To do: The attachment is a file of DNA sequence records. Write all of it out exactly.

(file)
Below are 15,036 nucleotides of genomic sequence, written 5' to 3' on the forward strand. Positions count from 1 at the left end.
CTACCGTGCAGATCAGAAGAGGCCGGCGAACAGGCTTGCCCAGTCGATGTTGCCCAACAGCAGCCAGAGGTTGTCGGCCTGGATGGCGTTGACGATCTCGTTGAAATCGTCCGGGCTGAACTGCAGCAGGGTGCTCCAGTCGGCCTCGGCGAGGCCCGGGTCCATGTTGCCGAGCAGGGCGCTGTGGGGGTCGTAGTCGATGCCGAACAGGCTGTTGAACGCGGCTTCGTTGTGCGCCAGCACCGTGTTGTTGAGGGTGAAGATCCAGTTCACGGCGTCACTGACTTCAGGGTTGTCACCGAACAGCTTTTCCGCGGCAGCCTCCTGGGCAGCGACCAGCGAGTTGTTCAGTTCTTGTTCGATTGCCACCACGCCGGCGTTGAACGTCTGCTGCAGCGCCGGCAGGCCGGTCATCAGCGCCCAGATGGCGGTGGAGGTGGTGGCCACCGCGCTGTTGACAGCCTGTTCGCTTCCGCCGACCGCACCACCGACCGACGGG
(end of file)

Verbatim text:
Below are 15,036 nucleotides of genomic sequence, written 5' to 3' on the forward strand. Positions count from 1 at the left end.
CTACCGTGCAGATCAGAAGAGGCCGGCGAACAGGCTTGCCCAGTCGATGTTGCCCAACAGCAGCCAGAGGTTGTCGGCCTGGATGGCGTTGACGATCTCGTTGAAATCGTCCGGGCTGAACTGCAGCAGGGTGCTCCAGTCGGCCTCGGCGAGGCCCGGGTCCATGTTGCCGAGCAGGGCGCTGTGGGGGTCGTAGTCGATGCCGAACAGGCTGTTGAACGCGGCTTCGTTGTGCGCCAGCACCGTGTTGTTGAGGGTGAAGATCCAGTTCACGGCGTCACTGACTTCAGGGTTGTCACCGAACAGCTTTTCCGCGGCAGCCTCCTGGGCAGCGACCAGCGAGTTGTTCAGTTCTTGTTCGATTGCCACCACGCCGGCGTTGAACGTCTGCTGCAGCGCCGGCAGGCCGGTCATCAGCGCCCAGATGGCGGTGGAGGTGGTGGCCACCGCGCTGTTGACAGCCTGTTCGCTTCCGCCGACCGCACCACCGACCGACGGG